Rob Van Dam On Skipping WWE Tribute To The Troops & Vince McMahon's Reaction

As is well documented, Rob Van Dam had heat with Vince McMahon for his refusal to travel with the WWE roster for the 2005 Tribute to the Troops in Bagram, Afghanistan. While the likes of Jim Ross and Bruce Prichard have spoken extensively about the incident, and how it strained the relationship between RVD and McMahon, RVD himself has now provided his first-hand account of his conversations with McMahon, and his actual reasoning to sit out the holiday season TV special.

"It wasn't like there was half an altercation or anything like that," RVD recalled. "It's just that, the wrestlers were going to be going overseas to visit the troops, and I didn't want to go. It wasn't political or anything — I was like, 'Dude, I'm so burned out from traveling.' I had been working four or five days a week, every week, except international trips where it was seven days a week. 

"We had ten days off coming for Christmas — and I was counting the days, you know? Right when we started getting close to it, there was a meeting [about Tribute to the Troops]. It was going to be voluntary, but we were going to go say 'Hi' to the troops, you know? I was like, 'Miss me on that one, bro.' And then Johnny [Laurinitis] says, 'You know they say it's voluntary, but you know they expect you to go, right?'"

Why RVD Felt Offended After Conversation With Vince McMahon

Once RVD reiterated his desire to skip the tour, John Laurinitis informed Vince McMahon of the same, which led to McMahon confronting one of his top stars. "Vince was like, 'Rob, I understand that you don't want to go visit the troops.' I was like, 'Thank you for understanding.' He goes, 'I think you're gonna see this is one of the best experiences of your lifetime.'"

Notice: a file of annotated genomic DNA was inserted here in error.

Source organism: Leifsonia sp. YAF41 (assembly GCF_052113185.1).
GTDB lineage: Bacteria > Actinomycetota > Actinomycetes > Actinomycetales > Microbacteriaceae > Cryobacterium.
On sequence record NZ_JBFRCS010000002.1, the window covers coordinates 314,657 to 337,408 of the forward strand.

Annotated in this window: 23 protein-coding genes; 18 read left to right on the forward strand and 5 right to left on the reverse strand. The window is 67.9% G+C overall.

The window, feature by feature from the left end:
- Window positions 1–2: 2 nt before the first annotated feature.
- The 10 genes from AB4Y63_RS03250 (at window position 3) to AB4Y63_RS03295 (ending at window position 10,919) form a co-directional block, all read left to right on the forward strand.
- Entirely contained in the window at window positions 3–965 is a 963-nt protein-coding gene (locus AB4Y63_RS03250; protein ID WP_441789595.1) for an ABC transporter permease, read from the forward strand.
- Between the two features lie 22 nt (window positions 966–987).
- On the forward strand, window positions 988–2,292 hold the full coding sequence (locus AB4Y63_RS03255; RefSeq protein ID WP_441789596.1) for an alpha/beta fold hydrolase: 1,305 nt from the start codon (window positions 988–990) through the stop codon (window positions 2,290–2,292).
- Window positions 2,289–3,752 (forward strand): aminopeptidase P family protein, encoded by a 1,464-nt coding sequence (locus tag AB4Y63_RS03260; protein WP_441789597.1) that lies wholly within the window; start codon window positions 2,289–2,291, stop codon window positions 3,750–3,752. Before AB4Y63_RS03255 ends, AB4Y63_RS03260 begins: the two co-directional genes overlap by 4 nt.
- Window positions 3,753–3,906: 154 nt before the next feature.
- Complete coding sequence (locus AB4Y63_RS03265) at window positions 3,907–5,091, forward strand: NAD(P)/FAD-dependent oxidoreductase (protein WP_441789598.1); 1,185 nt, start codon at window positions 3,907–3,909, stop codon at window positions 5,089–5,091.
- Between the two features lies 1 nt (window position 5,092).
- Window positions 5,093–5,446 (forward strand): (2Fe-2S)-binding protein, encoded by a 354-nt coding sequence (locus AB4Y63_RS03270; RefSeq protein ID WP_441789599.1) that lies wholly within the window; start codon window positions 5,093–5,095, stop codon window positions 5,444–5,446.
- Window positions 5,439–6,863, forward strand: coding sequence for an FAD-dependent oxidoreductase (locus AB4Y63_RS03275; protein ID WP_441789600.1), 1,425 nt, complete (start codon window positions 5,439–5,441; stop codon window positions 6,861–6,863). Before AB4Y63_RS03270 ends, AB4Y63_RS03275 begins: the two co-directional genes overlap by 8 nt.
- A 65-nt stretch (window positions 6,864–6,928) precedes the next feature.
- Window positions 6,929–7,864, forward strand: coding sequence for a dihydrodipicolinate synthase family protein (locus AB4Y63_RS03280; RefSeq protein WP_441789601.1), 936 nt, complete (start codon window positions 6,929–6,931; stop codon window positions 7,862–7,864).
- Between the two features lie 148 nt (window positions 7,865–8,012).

As McMahon further tried to convince RVD, the latter admittedly "started getting offended" at the lack of control over his personal decisions. RVD added that McMahon urged him to speak to some of his peers in the back before making a final decision. "I was stewing about it, and other wrestlers were coming up to me and saying, 'Rob, I respect you for saying no. I don't want to go either, but I can't say no, I'm not RVD!'"

Those conversations with his peers started to anger RVD, who maintains that the Christmas break was a legitimate reason for him to skip the tour and that his decision had nothing to do with his rebellious nature, or his unwillingness "to be a puppet." 

As the days went by, McMahon had yet to truly accept RVD's decision, prompting "The Whole F'N Show" to seek a meeting with McMahon after a television taping.

'I need to show him that he doesn't have control over me'

To his annoyance, RVD was made to wait for nearly two hours, only to never be granted the meeting with Vince McMahon. "I was just sitting there, in my head, getting myself hotter, and I think that's why they left me out there [in the waiting room] for longer," RVD recalled. "Every time someone came out, like Michael Hayes, I'd be like, 'Is Vince ready yet?' In my mind, I was thinking, 'I need to show him that he doesn't have control over me.'

"I had myself worked up into this state of mind where I was gonna go in there and tell Vince, 'Pick a hand.' I figured there was no way I was going to get fired for it. He might respect me for it, I don't know. If I do get fired for it, I rather get fired than have you win, and you against my own will, drag me to a warzone in the desert."

In hindsight, RVD is glad the meeting never happened. "They — meaning the office or the universe — saved me from what could have been not a very good episode."

Ultimately, the location for that year's Tribute to the Troops was moved to a place that "wasn't as secure," per RVD, and therefore led to Laurinitis telling RVD that "voluntary really does mean voluntary now." More importantly, RVD would get to spend his Christmas holiday at his California home.